When to Wait it Out, When to Leave
Working isn’t always glamorous. It can be downright miserable at times – isn’t that why the phrase, “work is supposed to be work,” hits home so hard? Leaving your job is big decision and shouldn’t be made lightly, regardless of where you are in your career.
One of the most common reasons people look to jump to their next opportunity is because they are ambivalent or downright unhappy with their job. But being unhappy at work is not always a sign that it is immediately time to move on to your next adventure. Here’s how to tell when you should stick it out, or when it’s time to go.
When to Cool Your Jets and Stay Put
We have an idealized view of how fabulous and glamorous our jobs should be. So when they are anything but exceptional, we complain about how miserable we are and start thinking about jumping ship. Staying put can be one of the best things you can do for your career, if your unhappiness is stemming from these things.
1. You have an interesting job.
If even on your bad days you can find something “cool” about what you do, then your job still has redeemable qualities. Being able to find unique aspects in what you do will help you continue to learn and grow – ensuring you get absolutely everything possible out of the experience.
2. You like the company culture.
Companies are not created equally. I promise—I tried so many cultures out as “research,” just for you. Being able to be yourself at work, be surrounded by like-minded people, or feeling like your values align with the company’s, is not something to balk at. You are not necessarily going to get the same things in a new role— in fact, it will be hard for anything to measure up going forward.
3. You are on-board with the greater mission.
When you feel as though you are a part of something bigger, serving a true purpose to the clients that your company interacts with, it is a special thing. One of my most “miserable” jobs was working within healthcare, but I was continually re-energized by the stories our clients shared—we were literally helping to save their lives. If you are serving what you consider to be the greater good, making an impact, delivering a difference, then working through the temporary unhappiness will take you further than you can imagine.
4. You hate your boss, but like pretty much everything else.
People typically leave their managers, not the company—stop this trend. Your boss will not be in that position forever—and conversely, you don’t have to stay under him forever either (ever hear of internal job postings?). If your boss is your only thorn in your side, figure out a way to deal with him or her until you work your way into a new opportunity.
5. A project, team member or otherwise temporary thing is bugging you.
Even though it feels like it will go on forever, leaving your job because of a temporary situation is not a great idea. If you were content in your job (or met any of the above criteria), before this annoying “thing” came along, stick it out. You’ll come out of the situation a better person and appreciate all of the things you enjoyed about your job, even more.
When to Say Sayonara
There are a few reasons to leave the misery behind you—and do it NOW. As in, brush off your resume and start getting serious about landing your next job. For the situations below, no amount of reasoning, or pay, or benefits, or “stability, or whatever else you are trying to convince yourself is why you continue to hang on to this job, is worth it.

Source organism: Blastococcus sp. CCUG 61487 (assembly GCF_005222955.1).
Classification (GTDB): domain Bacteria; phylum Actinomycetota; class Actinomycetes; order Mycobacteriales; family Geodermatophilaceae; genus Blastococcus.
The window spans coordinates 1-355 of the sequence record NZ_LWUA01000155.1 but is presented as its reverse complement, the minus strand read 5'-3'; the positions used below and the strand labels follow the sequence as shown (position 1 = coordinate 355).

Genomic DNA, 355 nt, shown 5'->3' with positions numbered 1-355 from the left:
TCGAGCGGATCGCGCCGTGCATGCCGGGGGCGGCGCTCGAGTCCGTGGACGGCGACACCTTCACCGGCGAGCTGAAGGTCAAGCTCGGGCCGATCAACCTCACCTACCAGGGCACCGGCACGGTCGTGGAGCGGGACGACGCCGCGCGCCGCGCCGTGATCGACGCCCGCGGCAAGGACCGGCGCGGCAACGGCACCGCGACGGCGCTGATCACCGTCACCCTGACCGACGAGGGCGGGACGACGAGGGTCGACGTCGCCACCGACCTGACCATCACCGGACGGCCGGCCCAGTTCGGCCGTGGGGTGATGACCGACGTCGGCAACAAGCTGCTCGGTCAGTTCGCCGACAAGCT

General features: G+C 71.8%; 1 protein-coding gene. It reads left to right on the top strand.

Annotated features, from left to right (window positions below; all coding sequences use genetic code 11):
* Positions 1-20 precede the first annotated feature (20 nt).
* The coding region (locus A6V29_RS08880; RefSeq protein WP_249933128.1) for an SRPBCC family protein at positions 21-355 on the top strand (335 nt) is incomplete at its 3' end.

1. You are in an abusive work environment.
If you are crying at the end of every day, feel as though your boss is verbally attacking you on a constant basis, or you feel bullied. There is never a good reason to stay in an abusive (work) environment, regardless of the reasons behind it – so start looking!
2. If the environment is making you physically sick.
Speaking from personal experience, this happens… and there isn’t anything worse than having to return to a place on a daily basis that impacts your health. First, check with the office manager or facilities group if it’s something environmental that’s making you sick such as allergies from filters not being changed or being moved temporarily when the building is being repainted – these are “fixable.” However, if you are suffering from a chronic illness from being at work due to stress, nerves, or anything else, it’s time to leave.
3. You are not getting paid consistently.
You work for personal enrichment (right?), but you also do it to pay the bills. I’m not sure I understand the logic in “waiting it out” until the company moves back into a positive cash flow situation, but if you are not getting paid on scheduled pay periods, it’s time to move on (and maybe hire legal counsel).
4. They are telling you to go.
“Thanks for your service, but it’s really time for you to start brushing off your resume because we don’t value you anymore.” Wouldn’t it be easier if they were that straightforward? So it may not be that obvious, but look for the signs. If you are being cut out of meetings, taken off projects that you helped develop, not getting the raise or promotion you were expecting/earned (be realistic here), or being put on a performance plan that seems impossible to achieve, consider these clear signs that you should be looking for something else – outside of your current company.
Whether it’s time for you to go or time for you to stick it out, it’s important that you don’t check out early. Being present, working as hard as you can, getting as much out of the situation as possible, will help you leave (eventually) on good terms, as well as bolster your working reputation in the meantime. Don’t check out too early – keep working through it, until you’ve come out on the other side.
This post first appeared on LifeAfterCollege.org.